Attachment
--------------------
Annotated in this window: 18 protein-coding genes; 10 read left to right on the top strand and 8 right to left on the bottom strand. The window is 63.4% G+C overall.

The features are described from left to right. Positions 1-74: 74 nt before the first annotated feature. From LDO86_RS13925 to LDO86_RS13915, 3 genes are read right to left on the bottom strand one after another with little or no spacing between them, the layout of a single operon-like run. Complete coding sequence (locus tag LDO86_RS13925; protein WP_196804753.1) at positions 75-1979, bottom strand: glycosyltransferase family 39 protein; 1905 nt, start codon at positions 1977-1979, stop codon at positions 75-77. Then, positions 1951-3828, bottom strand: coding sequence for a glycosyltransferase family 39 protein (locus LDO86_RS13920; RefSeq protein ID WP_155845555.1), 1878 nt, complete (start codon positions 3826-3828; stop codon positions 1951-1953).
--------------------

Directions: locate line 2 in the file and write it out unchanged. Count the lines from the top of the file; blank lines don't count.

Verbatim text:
The features are described from left to right. Positions 1-74: 74 nt before the first annotated feature. From LDO86_RS13925 to LDO86_RS13915, 3 genes are read right to left on the bottom strand one after another with little or no spacing between them, the layout of a single operon-like run. Complete coding sequence (locus tag LDO86_RS13925; protein WP_196804753.1) at positions 75-1979, bottom strand: glycosyltransferase family 39 protein; 1905 nt, start codon at positions 1977-1979, stop codon at positions 75-77. Then, positions 1951-3828, bottom strand: coding sequence for a glycosyltransferase family 39 protein (locus LDO86_RS13920; RefSeq protein ID WP_155845555.1), 1878 nt, complete (start codon positions 3826-3828; stop codon positions 1951-1953).